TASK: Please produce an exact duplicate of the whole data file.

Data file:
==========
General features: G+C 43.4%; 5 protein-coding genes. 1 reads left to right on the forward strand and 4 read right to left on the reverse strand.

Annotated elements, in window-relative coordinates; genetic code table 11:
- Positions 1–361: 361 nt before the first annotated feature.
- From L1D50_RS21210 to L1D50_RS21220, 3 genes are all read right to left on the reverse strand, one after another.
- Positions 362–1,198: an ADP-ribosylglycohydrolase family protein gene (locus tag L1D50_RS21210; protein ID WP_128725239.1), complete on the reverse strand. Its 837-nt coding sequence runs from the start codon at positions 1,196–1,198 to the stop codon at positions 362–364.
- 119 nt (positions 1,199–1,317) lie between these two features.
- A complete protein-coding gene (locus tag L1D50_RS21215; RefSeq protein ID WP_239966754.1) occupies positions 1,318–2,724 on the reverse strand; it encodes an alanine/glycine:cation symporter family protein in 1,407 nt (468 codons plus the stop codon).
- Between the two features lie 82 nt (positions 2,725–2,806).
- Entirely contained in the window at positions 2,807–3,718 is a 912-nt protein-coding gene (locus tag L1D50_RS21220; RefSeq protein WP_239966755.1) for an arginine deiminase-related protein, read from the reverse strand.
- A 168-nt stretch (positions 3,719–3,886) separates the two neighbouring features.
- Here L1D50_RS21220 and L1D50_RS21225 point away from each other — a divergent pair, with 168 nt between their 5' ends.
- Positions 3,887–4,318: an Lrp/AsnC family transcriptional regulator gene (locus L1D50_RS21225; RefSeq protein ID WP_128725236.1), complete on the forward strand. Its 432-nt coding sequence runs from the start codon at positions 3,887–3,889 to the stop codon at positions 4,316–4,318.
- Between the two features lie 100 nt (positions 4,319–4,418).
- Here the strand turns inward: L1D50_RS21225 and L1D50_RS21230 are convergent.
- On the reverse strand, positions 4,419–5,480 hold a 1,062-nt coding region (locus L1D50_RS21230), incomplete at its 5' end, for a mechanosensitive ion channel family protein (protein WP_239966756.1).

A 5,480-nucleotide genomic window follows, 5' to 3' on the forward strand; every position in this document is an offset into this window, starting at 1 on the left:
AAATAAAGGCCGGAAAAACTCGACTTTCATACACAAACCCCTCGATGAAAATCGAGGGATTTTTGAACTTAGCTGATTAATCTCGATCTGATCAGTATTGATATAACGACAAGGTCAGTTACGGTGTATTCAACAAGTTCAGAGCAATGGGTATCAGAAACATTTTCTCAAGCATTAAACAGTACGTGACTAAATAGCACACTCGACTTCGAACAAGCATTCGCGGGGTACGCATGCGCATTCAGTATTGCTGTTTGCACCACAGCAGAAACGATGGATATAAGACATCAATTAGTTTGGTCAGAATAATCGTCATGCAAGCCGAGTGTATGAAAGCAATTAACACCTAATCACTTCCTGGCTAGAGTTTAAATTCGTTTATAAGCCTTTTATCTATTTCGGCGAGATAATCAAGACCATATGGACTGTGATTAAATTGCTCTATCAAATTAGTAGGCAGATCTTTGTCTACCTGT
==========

General features: G+C 43.4%; 5 protein-coding genes. 1 reads left to right on the forward strand and 4 read right to left on the reverse strand.

Annotated elements, in window-relative coordinates; genetic code table 11:
- Positions 1–361: 361 nt before the first annotated feature.
- From L1D50_RS21210 to L1D50_RS21220, 3 genes are all read right to left on the reverse strand, one after another.
- Positions 362–1,198: an ADP-ribosylglycohydrolase family protein gene (locus tag L1D50_RS21210; protein ID WP_128725239.1), complete on the reverse strand. Its 837-nt coding sequence runs from the start codon at positions 1,196–1,198 to the stop codon at positions 362–364.
- 119 nt (positions 1,199–1,317) lie between these two features.
- A complete protein-coding gene (locus tag L1D50_RS21215; RefSeq protein ID WP_239966754.1) occupies positions 1,318–2,724 on the reverse strand; it encodes an alanine/glycine:cation symporter family protein in 1,407 nt (468 codons plus the stop codon).
- Between the two features lie 82 nt (positions 2,725–2,806).
- Entirely contained in the window at positions 2,807–3,718 is a 912-nt protein-coding gene (locus tag L1D50_RS21220; RefSeq protein WP_239966755.1) for an arginine deiminase-related protein, read from the reverse strand.
- A 168-nt stretch (positions 3,719–3,886) separates the two neighbouring features.
- Here L1D50_RS21220 and L1D50_RS21225 point away from each other — a divergent pair, with 168 nt between their 5' ends.
- Positions 3,887–4,318: an Lrp/AsnC family transcriptional regulator gene (locus L1D50_RS21225; RefSeq protein ID WP_128725236.1), complete on the forward strand. Its 432-nt coding sequence runs from the start codon at positions 3,887–3,889 to the stop codon at positions 4,316–4,318.
- Between the two features lie 100 nt (positions 4,319–4,418).
- Here the strand turns inward: L1D50_RS21225 and L1D50_RS21230 are convergent.
- On the reverse strand, positions 4,419–5,480 hold a 1,062-nt coding region (locus L1D50_RS21230), incomplete at its 5' end, for a mechanosensitive ion channel family protein (protein WP_239966756.1).

A 5,480-nucleotide genomic window follows, 5' to 3' on the forward strand; every position in this document is an offset into this window, starting at 1 on the left:
AAATAAAGGCCGGAAAAACTCGACTTTCATACACAAACCCCTCGATGAAAATCGAGGGATTTTTGAACTTAGCTGATTAATCTCGATCTGATCAGTATTGATATAACGACAAGGTCAGTTACGGTGTATTCAACAAGTTCAGAGCAATGGGTATCAGAAACATTTTCTCAAGCATTAAACAGTACGTGACTAAATAGCACACTCGACTTCGAACAAGCATTCGCGGGGTACGCATGCGCATTCAGTATTGCTGTTTGCACCACAGCAGAAACGATGGATATAAGACATCAATTAGTTTGGTCAGAATAATCGTCATGCAAGCCGAGTGTATGAAAGCAATTAACACCTAATCACTTCCTGGCTAGAGTTTAAATTCGTTTATAAGCCTTTTATCTATTTCGGCGAGATAATCAAGACCATATGGACTGTGATTAAATTGCTCTATCAAATTAGTAGGCAGATCTTTGTCTACCTGT